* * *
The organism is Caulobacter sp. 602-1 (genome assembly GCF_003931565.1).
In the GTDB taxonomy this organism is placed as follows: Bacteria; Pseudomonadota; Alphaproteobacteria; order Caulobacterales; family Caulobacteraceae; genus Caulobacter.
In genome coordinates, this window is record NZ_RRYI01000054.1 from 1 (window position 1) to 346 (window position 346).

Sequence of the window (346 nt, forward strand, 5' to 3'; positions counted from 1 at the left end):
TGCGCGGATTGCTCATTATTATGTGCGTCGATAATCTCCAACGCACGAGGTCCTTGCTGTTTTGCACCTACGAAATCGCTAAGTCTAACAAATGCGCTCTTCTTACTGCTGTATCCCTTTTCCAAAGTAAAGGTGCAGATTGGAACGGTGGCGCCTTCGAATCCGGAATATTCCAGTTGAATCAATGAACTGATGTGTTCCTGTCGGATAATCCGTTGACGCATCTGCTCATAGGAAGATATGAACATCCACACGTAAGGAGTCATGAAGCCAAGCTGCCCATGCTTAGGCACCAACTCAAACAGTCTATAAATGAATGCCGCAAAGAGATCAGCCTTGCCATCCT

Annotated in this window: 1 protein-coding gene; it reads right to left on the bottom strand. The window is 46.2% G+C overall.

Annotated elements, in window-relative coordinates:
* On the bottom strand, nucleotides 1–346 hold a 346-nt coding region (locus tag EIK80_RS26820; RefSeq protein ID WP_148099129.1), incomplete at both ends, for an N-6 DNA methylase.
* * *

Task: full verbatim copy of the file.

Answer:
The organism is Caulobacter sp. 602-1 (genome assembly GCF_003931565.1).
In the GTDB taxonomy this organism is placed as follows: Bacteria; Pseudomonadota; Alphaproteobacteria; order Caulobacterales; family Caulobacteraceae; genus Caulobacter.
In genome coordinates, this window is record NZ_RRYI01000054.1 from 1 (window position 1) to 346 (window position 346).

Sequence of the window (346 nt, forward strand, 5' to 3'; positions counted from 1 at the left end):
TGCGCGGATTGCTCATTATTATGTGCGTCGATAATCTCCAACGCACGAGGTCCTTGCTGTTTTGCACCTACGAAATCGCTAAGTCTAACAAATGCGCTCTTCTTACTGCTGTATCCCTTTTCCAAAGTAAAGGTGCAGATTGGAACGGTGGCGCCTTCGAATCCGGAATATTCCAGTTGAATCAATGAACTGATGTGTTCCTGTCGGATAATCCGTTGACGCATCTGCTCATAGGAAGATATGAACATCCACACGTAAGGAGTCATGAAGCCAAGCTGCCCATGCTTAGGCACCAACTCAAACAGTCTATAAATGAATGCCGCAAAGAGATCAGCCTTGCCATCCT

Annotated in this window: 1 protein-coding gene; it reads right to left on the bottom strand. The window is 46.2% G+C overall.

Annotated elements, in window-relative coordinates:
* On the bottom strand, nucleotides 1–346 hold a 346-nt coding region (locus tag EIK80_RS26820; RefSeq protein ID WP_148099129.1), incomplete at both ends, for an N-6 DNA methylase.